Gov’t eyes hundreds of call centre jobs; amends law to allow recordings
With its eyes set on hundreds of jobs in the call centre industry, the Government on Wednesday voted in the National Assembly to amend the Interception of Communications law to allow for recordings between clients and providers.
Minister of Public Telecommunications Cathy Hughes piloted amendments to the primary legislation, which when assented to by the President and becomes law, will provide for call centres to record conversations between their providers and clients.
The original law prevents the recording of conversations unless it is ordered by a court or if this becomes necessary in a national emergency.
Minister Hughes said that the original law restrained large investors from moving into Guyana.
“One of the gaps for most of the international clients that have expressed an interest in investing in Guyana is the recognition that the primary act does not allow for the recording of conversations and that’s why, Mr Speaker, we have come to this House to seek passage of these amendments,” Hughes said in the National Assembly.
She noted that the call centre industry is rapidly growing not only in the world but in Guyana, with the country already having 5,000 seats [jobs] and it was just in January last that she had a conversation with a call centre provider who already has a client waiting to hire 400 persons.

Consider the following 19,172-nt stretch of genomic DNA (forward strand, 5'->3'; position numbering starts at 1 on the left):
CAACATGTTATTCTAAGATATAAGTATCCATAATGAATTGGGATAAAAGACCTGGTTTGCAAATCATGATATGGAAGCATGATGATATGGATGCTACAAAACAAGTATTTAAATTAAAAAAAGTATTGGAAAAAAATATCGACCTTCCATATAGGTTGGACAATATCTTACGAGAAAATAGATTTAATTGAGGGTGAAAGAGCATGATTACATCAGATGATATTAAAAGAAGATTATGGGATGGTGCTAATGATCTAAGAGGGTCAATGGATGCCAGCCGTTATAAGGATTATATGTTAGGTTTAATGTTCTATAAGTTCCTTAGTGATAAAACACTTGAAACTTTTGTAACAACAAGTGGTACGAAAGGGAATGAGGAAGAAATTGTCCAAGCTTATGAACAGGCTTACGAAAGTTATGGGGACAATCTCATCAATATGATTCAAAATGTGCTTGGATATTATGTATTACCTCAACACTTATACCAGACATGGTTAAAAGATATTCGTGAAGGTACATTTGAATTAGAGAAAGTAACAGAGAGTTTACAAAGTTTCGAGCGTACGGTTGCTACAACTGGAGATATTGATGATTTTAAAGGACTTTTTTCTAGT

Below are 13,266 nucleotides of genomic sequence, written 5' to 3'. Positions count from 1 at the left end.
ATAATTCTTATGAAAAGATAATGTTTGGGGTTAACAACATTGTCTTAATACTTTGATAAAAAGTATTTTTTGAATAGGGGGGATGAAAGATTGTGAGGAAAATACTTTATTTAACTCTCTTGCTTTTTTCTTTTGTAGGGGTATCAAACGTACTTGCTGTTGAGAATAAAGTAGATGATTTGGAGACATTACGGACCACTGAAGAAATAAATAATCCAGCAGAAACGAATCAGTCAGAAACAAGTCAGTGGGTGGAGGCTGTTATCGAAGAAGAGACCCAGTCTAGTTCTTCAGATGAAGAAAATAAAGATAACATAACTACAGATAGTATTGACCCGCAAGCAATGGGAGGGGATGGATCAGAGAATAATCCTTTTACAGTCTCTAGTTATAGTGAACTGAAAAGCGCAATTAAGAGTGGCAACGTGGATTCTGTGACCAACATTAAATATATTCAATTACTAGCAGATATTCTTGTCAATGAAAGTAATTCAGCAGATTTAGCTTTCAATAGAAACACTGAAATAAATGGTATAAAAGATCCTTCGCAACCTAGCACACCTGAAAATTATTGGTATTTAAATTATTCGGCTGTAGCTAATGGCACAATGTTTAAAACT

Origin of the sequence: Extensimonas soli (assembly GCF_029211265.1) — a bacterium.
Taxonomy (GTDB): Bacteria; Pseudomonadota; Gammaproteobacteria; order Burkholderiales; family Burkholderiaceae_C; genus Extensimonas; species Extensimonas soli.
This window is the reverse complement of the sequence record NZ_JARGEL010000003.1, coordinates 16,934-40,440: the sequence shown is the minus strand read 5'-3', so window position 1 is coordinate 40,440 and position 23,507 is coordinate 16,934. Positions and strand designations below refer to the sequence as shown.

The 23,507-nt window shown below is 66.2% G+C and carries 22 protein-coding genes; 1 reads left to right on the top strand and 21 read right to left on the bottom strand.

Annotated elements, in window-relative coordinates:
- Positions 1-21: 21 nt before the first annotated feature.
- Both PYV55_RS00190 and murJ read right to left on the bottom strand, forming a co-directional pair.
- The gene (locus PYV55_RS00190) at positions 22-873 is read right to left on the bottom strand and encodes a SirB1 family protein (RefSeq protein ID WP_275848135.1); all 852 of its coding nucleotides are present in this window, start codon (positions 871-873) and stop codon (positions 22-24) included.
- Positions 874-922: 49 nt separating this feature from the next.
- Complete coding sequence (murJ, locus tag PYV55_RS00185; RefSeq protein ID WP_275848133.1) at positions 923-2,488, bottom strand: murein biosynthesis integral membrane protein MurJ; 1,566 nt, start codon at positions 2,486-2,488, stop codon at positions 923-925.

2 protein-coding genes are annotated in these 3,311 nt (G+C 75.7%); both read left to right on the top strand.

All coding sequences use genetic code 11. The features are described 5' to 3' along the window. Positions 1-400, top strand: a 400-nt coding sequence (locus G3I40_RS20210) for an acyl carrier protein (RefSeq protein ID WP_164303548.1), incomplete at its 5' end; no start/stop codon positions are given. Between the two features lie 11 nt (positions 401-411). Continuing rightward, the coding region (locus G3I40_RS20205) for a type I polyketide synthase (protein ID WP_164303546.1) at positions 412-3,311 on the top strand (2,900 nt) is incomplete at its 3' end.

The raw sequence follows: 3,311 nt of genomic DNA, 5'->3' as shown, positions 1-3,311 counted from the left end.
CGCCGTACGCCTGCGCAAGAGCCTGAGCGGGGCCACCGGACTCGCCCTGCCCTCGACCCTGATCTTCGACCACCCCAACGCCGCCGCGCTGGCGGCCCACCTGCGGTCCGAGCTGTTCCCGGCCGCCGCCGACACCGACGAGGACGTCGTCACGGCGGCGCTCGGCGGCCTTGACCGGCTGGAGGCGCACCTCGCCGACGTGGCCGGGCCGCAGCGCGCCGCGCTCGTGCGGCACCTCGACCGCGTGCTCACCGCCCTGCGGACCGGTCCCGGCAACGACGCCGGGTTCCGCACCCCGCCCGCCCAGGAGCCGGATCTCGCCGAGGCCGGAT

“We recognise that to remain viable, we must be able to attract and continue to attract major international clientele; the passing of this amendment is likely to create a herculean leap in confidence in terms of those potential clients,” Hughes stated.
In explaining the need for the changes to the law, she pointed to the fact that often if you call and are connected to a call centre, the recording lets you know you that you are being recorded, and therefore you have a choice to end the conversation or to proceed.
“Internationally, it is accepted that once you stay on the line, and you proceed, you are consenting to the communication being recorded, and the primary purpose for doing that is ensuring quality of the service being provided…,” Hughes explained.
Further, the law allows for recordings being as part of the “course of employment,” meaning that call centre workers consent, at the time of their hiring and as part of their employment contract, to being recorded.
The Minister noted that the call centre business provides employment not only to young people but to a range of individuals across ages and sectors, and “therefore as a country we see this as an industry that can provide much-needed job to our citizens.”
She noted that Guyana has a unique advantage for the expansion of call centre operations, given that our language is English and Guyana shares a similar time zone with the Western world and has a “very literate” population. The fact that the country is not susceptible to extreme weather events that could make internet connectivity unreliable is another advantage, Hughes stated.
“The key tents of the amendments are to provide the opportunity for us to record conversations; with the passage of time and technology this is now a necessary foundation to be able to move forward and to expand our business,” Hughes stated.